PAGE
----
If you’ve ever experienced stress, anxiety or low mood chances are that your GP, support worker or therapist have suggested you give Mindfulness a go.
But why is Mindfulness considered such a helpful tool for looking after your mental wellbeing?
Below I outline three key skills you’ll gain with regular Mindfulness practice that will help you feel more resilient, positive and in control of your mental wellbeing.
- Get better at responding to your physical needs
Your body is sending you useful information all the time about how you’re feeling but many people are so stuck in their heads that they don’t even notice it.
Mindfulness helps you become more aware of the sensations you’re experiencing in your body, as they happen. This means you’re more likely to notice when your body is asking for attention or flagging up that something is wrong.
Why is this good for your mental health?
Well, the more in touch you are with your body, the more likely you’ll respond to its needs and look after yourself. For example, if you are aware that your jaw feels tight and your shoulders are getting stiff that gives you a clue that you might be getting stressed or tense. With this information you can then choose how you want to respond – will you just plough on with work, getting more and more frazzled, or do you need to take a quick break, have a stretch or prioritise getting an early night?
The more skilful you get at picking up these physical cues the better chance you have of taking conscious, wise action to look after yourself before stress, tension or worry become chronic.
2. Learn that thoughts are not facts
Are you someone who worries a lot, or overthinks everything?
You’re not alone! One of the first things you’ll notice when you start meditating is how busy your mind is, how many thoughts are whizzing around, and how easy it is to get sucked into them.
Contrary to popular belief, Mindfulness isn’t about stopping your thoughts or making your mind go blank – as long as you’re alive you will be thinking! Instead it’s about learning how to observe your thoughts rather than believe them.
With regular Mindfulness practice you’ll realise that your thoughts are not necessarily facts, and that you don’t have to buy into them. It’s incredibly liberating to realise that your thoughts are just mental events that come and go, especially if you’re someone that has a lot of harsh or negative thoughts about yourself.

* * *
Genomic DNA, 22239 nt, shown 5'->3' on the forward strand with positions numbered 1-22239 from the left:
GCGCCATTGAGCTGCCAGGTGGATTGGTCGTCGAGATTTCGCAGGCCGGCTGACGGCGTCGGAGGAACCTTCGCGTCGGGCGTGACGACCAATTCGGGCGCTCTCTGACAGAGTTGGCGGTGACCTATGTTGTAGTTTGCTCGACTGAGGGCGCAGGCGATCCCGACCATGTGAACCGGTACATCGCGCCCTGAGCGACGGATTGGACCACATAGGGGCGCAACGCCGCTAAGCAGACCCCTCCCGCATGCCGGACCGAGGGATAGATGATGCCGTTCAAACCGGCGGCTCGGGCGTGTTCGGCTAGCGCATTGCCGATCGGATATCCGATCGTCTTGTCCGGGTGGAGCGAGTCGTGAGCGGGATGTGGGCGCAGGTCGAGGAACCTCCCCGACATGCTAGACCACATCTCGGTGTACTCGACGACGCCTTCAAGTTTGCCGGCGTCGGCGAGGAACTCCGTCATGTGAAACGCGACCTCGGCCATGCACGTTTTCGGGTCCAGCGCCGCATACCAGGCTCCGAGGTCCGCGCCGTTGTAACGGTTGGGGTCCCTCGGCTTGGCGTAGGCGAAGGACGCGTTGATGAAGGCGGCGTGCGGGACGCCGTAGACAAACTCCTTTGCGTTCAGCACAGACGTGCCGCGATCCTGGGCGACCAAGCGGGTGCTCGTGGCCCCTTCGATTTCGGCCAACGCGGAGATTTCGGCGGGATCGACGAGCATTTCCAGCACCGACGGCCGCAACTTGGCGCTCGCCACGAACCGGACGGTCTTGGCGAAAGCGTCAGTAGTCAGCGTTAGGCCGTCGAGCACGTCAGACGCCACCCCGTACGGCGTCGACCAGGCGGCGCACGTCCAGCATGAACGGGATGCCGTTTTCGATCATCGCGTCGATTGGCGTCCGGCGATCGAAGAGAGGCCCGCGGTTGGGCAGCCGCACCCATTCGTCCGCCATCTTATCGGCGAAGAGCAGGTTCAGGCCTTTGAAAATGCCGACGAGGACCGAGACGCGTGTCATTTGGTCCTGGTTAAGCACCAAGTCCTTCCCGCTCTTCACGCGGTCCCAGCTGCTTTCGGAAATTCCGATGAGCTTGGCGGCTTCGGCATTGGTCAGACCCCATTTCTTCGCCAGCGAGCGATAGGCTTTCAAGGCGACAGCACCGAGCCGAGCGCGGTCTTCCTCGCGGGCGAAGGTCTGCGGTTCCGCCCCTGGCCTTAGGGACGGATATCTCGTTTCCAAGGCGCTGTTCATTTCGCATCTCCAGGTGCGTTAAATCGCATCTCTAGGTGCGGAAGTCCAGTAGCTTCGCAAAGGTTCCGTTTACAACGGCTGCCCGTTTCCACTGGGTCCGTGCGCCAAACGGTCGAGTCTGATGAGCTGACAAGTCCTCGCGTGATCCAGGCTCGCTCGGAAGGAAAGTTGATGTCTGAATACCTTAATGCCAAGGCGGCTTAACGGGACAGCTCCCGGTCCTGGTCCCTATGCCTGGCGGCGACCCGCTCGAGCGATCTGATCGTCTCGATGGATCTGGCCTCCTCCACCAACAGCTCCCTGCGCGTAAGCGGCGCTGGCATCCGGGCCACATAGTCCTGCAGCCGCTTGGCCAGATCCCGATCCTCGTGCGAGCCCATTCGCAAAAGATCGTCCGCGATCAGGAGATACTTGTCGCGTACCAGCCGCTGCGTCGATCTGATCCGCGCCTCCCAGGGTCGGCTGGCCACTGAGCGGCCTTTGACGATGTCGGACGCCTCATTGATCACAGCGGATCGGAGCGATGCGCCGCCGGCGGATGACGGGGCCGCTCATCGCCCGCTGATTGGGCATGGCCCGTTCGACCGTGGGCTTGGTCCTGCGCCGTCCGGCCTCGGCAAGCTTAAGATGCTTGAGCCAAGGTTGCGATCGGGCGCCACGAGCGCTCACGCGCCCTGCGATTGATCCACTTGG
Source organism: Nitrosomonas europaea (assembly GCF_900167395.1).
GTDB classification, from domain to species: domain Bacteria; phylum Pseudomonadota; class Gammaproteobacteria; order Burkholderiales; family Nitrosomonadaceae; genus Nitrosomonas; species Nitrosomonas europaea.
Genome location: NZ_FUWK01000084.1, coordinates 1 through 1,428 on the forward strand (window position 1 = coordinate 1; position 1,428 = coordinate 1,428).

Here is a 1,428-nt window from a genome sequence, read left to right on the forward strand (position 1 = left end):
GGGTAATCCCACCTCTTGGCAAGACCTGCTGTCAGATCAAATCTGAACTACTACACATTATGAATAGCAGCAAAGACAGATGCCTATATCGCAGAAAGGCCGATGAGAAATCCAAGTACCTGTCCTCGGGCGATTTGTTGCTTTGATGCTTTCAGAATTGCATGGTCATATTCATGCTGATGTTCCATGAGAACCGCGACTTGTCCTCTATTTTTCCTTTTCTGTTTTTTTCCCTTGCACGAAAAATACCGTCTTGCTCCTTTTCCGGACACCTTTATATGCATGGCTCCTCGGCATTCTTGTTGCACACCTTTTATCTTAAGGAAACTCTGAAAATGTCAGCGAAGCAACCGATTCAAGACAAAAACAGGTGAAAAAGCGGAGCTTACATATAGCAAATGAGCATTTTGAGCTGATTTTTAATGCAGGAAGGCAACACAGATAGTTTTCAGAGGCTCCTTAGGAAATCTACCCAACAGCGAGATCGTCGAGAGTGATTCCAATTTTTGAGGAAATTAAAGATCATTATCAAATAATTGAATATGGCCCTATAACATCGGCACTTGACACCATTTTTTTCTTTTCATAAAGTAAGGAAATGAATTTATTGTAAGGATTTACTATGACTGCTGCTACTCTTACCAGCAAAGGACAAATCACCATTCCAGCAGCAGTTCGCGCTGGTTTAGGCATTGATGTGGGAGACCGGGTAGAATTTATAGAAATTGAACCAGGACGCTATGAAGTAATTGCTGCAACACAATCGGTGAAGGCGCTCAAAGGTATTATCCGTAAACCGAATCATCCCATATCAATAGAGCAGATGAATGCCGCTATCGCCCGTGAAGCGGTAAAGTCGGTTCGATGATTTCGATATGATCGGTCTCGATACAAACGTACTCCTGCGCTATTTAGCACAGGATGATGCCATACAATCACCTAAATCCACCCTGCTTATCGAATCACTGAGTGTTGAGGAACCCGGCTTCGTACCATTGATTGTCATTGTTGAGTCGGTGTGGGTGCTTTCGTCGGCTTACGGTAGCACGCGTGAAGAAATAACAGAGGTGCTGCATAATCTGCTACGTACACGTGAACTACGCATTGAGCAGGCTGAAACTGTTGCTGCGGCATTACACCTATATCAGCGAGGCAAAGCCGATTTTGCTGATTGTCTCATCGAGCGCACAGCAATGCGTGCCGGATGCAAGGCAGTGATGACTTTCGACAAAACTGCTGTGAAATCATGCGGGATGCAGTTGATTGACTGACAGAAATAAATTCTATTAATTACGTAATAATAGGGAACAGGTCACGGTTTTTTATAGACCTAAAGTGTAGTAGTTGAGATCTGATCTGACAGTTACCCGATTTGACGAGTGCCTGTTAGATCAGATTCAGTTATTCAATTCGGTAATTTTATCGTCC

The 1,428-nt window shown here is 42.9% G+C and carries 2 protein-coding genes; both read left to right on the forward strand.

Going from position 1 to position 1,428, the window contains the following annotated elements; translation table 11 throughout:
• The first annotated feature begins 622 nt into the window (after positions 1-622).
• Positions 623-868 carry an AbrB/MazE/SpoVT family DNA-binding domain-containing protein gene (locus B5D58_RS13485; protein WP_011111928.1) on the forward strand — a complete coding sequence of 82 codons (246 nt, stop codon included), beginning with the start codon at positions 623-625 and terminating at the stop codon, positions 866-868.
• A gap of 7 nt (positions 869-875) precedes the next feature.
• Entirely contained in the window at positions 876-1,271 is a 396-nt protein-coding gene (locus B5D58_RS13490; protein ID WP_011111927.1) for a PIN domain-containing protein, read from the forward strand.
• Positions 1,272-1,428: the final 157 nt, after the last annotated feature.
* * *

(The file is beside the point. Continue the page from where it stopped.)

3. Stop adding to your own struggles
Many of us have harsh inner critics that pile on the judgment and shame when we’re struggling. Even if you’re kind and caring towards others you may notice that the way you talk to yourself is unnecessarily severe.
It’s absolutely the last thing you need if you’re feeling a little wobbly, and for some people that negative self-talk can fuel what might just be a fleeting period of stress, low mood or anxiety into a longer-lasting, entrenched battle.
For example, imagine you’re feeling worried about an upcoming task at work. Many of us will almost automatically add shame and judgement onto that feeling of worry. Thoughts may start to proliferate as we blame ourselves for feeling this way, or catastrophise about what might happen;
- ‘I shouldn’t be so worried about this, I should be able to cope’
- ‘So-and-so never seems to worry about stuff like this so why do I?’
- ‘I’ll mess it up and look ridiculous’
- ‘I’m completely inept and I should just give up and quit’
What started as a fleeting emotion can end up snowballing so much that it feels completely overwhelming.
Mindfulness trains us to stop adding all those unnecessary layers of judgement onto our experience, which can make things feel a lot more manageable. From a mindfulness perspective there is no ‘right’ or ‘wrong’ way to be, so there is no need to judge yourself for what you’re going through.
With practice Mindfulness will you to yourself gently and warmly and to give yourself compassion rather than harshness at difficult times.
Want to find out more about how Mindfulness could support our wellbeing? Email firstname.lastname@example.org or visit mindfulnessinoxford.com.
Going through a big life event or experiencing an acute period of mental illness? Then it’s probably best to wait until you’re feeling more settled before starting to learn Mindfulness, and focus on finding other ways to support your wellbeing in the meantime.